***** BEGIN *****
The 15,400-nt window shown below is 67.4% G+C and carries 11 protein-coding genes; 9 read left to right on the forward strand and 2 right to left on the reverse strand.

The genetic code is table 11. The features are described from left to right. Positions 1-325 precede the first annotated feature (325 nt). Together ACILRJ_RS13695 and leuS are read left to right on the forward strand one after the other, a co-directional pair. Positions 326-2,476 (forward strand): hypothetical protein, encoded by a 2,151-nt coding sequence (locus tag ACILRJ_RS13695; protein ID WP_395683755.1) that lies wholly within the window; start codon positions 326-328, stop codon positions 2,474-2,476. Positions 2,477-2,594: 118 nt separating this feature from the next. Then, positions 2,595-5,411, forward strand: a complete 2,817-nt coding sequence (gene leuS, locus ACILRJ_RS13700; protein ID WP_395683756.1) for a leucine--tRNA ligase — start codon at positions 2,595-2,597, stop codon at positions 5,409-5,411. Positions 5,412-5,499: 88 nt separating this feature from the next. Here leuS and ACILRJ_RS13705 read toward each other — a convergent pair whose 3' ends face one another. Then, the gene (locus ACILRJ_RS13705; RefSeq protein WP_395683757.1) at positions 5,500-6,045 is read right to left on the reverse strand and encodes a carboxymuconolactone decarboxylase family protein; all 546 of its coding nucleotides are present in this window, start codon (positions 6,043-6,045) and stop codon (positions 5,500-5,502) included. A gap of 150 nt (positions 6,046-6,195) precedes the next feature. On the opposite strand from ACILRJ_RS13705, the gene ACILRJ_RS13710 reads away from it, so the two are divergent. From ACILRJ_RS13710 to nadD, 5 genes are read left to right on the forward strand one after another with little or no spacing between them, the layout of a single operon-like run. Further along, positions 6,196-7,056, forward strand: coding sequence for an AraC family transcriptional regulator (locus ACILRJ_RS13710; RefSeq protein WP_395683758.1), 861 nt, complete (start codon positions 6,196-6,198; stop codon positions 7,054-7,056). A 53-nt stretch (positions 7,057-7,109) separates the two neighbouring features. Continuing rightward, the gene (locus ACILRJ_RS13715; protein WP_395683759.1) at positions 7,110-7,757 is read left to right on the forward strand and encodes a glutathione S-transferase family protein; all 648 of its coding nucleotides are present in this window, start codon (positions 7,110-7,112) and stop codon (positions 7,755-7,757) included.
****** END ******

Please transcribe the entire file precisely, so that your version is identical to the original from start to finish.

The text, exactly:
The 15,400-nt window shown below is 67.4% G+C and carries 11 protein-coding genes; 9 read left to right on the forward strand and 2 right to left on the reverse strand.

The genetic code is table 11. The features are described from left to right. Positions 1-325 precede the first annotated feature (325 nt). Together ACILRJ_RS13695 and leuS are read left to right on the forward strand one after the other, a co-directional pair. Positions 326-2,476 (forward strand): hypothetical protein, encoded by a 2,151-nt coding sequence (locus tag ACILRJ_RS13695; protein ID WP_395683755.1) that lies wholly within the window; start codon positions 326-328, stop codon positions 2,474-2,476. Positions 2,477-2,594: 118 nt separating this feature from the next. Then, positions 2,595-5,411, forward strand: a complete 2,817-nt coding sequence (gene leuS, locus ACILRJ_RS13700; protein ID WP_395683756.1) for a leucine--tRNA ligase — start codon at positions 2,595-2,597, stop codon at positions 5,409-5,411. Positions 5,412-5,499: 88 nt separating this feature from the next. Here leuS and ACILRJ_RS13705 read toward each other — a convergent pair whose 3' ends face one another. Then, the gene (locus ACILRJ_RS13705; RefSeq protein WP_395683757.1) at positions 5,500-6,045 is read right to left on the reverse strand and encodes a carboxymuconolactone decarboxylase family protein; all 546 of its coding nucleotides are present in this window, start codon (positions 6,043-6,045) and stop codon (positions 5,500-5,502) included. A gap of 150 nt (positions 6,046-6,195) precedes the next feature. On the opposite strand from ACILRJ_RS13705, the gene ACILRJ_RS13710 reads away from it, so the two are divergent. From ACILRJ_RS13710 to nadD, 5 genes are read left to right on the forward strand one after another with little or no spacing between them, the layout of a single operon-like run. Further along, positions 6,196-7,056, forward strand: coding sequence for an AraC family transcriptional regulator (locus ACILRJ_RS13710; RefSeq protein WP_395683758.1), 861 nt, complete (start codon positions 6,196-6,198; stop codon positions 7,054-7,056). A 53-nt stretch (positions 7,057-7,109) separates the two neighbouring features. Continuing rightward, the gene (locus ACILRJ_RS13715; protein WP_395683759.1) at positions 7,110-7,757 is read left to right on the forward strand and encodes a glutathione S-transferase family protein; all 648 of its coding nucleotides are present in this window, start codon (positions 7,110-7,112) and stop codon (positions 7,755-7,757) included.